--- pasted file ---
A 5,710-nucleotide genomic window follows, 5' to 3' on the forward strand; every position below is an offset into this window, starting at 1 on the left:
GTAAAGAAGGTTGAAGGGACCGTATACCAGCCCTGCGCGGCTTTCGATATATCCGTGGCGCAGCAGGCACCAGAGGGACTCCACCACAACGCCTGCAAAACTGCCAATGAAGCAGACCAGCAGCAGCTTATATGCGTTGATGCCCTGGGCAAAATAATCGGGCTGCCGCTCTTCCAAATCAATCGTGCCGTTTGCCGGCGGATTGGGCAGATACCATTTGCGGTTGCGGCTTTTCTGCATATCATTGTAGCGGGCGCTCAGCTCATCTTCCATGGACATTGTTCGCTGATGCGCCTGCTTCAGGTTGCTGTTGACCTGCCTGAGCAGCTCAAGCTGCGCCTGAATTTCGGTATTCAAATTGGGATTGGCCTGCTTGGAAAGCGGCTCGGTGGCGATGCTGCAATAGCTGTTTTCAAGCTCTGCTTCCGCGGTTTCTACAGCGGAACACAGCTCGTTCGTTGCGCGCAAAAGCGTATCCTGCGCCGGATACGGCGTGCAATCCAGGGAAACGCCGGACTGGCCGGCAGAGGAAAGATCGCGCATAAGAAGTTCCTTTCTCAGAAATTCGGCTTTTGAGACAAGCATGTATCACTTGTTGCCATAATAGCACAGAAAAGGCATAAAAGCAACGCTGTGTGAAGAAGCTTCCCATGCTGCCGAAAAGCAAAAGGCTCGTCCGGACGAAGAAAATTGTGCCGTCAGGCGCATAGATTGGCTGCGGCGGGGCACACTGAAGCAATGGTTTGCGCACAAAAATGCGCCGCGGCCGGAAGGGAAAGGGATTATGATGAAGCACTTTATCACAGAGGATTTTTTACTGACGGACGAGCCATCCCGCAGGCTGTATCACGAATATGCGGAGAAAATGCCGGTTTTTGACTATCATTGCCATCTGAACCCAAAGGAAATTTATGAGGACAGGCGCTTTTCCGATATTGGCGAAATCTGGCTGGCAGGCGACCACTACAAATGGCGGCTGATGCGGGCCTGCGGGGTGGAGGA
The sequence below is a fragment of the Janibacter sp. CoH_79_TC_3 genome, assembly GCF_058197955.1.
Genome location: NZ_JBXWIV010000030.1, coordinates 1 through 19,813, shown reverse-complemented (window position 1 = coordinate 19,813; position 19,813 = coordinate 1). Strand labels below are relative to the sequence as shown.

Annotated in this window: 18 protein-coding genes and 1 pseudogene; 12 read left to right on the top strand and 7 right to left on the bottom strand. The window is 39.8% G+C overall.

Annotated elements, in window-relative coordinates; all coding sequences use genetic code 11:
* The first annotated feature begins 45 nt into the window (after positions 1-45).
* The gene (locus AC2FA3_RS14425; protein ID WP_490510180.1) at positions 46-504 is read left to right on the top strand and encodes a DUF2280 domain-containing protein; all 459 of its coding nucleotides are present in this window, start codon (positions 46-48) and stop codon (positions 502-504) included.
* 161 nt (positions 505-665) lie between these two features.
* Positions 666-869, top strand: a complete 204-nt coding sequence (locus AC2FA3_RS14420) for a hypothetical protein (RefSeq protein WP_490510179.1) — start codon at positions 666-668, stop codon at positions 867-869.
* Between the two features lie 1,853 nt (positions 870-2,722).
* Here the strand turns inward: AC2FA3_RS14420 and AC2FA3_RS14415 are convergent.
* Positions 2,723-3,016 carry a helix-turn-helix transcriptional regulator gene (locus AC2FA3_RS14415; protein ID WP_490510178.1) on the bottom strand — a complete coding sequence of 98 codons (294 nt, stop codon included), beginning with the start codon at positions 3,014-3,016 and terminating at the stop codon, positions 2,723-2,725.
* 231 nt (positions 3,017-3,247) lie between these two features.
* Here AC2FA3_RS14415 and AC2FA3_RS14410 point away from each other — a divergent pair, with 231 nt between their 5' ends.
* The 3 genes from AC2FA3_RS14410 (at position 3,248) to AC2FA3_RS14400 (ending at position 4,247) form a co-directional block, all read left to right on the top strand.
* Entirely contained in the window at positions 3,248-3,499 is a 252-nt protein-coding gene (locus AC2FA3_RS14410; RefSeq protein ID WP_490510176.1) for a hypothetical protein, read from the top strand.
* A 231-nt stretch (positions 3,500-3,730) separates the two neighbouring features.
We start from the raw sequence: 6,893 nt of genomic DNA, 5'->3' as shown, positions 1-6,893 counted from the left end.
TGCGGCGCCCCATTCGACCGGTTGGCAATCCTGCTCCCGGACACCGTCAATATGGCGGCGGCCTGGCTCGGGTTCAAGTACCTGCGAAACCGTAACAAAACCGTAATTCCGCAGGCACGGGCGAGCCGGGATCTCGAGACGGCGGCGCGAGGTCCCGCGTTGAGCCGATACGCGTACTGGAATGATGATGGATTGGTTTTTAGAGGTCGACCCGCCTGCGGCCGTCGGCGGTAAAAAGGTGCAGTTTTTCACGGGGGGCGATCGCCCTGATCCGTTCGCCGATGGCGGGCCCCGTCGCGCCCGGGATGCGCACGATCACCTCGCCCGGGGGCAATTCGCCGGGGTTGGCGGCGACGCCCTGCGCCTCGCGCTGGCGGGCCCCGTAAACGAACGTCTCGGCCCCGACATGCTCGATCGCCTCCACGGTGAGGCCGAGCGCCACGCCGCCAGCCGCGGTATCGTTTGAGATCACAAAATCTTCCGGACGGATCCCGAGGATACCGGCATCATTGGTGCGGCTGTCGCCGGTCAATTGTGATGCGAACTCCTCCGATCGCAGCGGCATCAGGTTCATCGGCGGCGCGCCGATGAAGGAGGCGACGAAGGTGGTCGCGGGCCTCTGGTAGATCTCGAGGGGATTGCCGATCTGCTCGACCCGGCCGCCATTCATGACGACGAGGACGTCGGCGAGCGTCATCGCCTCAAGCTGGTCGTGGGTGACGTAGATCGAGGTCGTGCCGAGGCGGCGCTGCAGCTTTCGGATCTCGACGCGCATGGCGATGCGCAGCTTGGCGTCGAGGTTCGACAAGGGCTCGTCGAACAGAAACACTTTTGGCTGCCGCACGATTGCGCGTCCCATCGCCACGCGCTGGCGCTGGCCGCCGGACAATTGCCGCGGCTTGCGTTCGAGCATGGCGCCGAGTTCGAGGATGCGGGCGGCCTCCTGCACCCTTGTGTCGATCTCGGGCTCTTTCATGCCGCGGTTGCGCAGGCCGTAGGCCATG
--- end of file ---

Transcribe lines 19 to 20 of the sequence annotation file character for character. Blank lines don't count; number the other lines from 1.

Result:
We start from the raw sequence: 6,893 nt of genomic DNA, 5'->3' as shown, positions 1-6,893 counted from the left end.
TGCGGCGCCCCATTCGACCGGTTGGCAATCCTGCTCCCGGACACCGTCAATATGGCGGCGGCCTGGCTCGGGTTCAAGTACCTGCGAAACCGTAACAAAACCGTAATTCCGCAGGCACGGGCGAGCCGGGATCTCGAGACGGCGGCGCGAGGTCCCGCGTTGAGCCGATACGCGTACTGGAATGATGATGGATTGGTTTTTAGAGGTCGACCCGCCTGCGGCCGTCGGCGGTAAAAAGGTGCAGTTTTTCACGGGGGGCGATCGCCCTGATCCGTTCGCCGATGGCGGGCCCCGTCGCGCCCGGGATGCGCACGATCACCTCGCCCGGGGGCAATTCGCCGGGGTTGGCGGCGACGCCCTGCGCCTCGCGCTGGCGGGCCCCGTAAACGAACGTCTCGGCCCCGACATGCTCGATCGCCTCCACGGTGAGGCCGAGCGCCACGCCGCCAGCCGCGGTATCGTTTGAGATCACAAAATCTTCCGGACGGATCCCGAGGATACCGGCATCATTGGTGCGGCTGTCGCCGGTCAATTGTGATGCGAACTCCTCCGATCGCAGCGGCATCAGGTTCATCGGCGGCGCGCCGATGAAGGAGGCGACGAAGGTGGTCGCGGGCCTCTGGTAGATCTCGAGGGGATTGCCGATCTGCTCGACCCGGCCGCCATTCATGACGACGAGGACGTCGGCGAGCGTCATCGCCTCAAGCTGGTCGTGGGTGACGTAGATCGAGGTCGTGCCGAGGCGGCGCTGCAGCTTTCGGATCTCGACGCGCATGGCGATGCGCAGCTTGGCGTCGAGGTTCGACAAGGGCTCGTCGAACAGAAACACTTTTGGCTGCCGCACGATTGCGCGTCCCATCGCCACGCGCTGGCGCTGGCCGCCGGACAATTGCCGCGGCTTGCGTTCGAGCATGGCGCCGAGTTCGAGGATGCGGGCGGCCTCCTGCACCCTTGTGTCGATCTCGGGCTCTTTCATGCCGCGGTTGCGCAGGCCGTAGGCCATG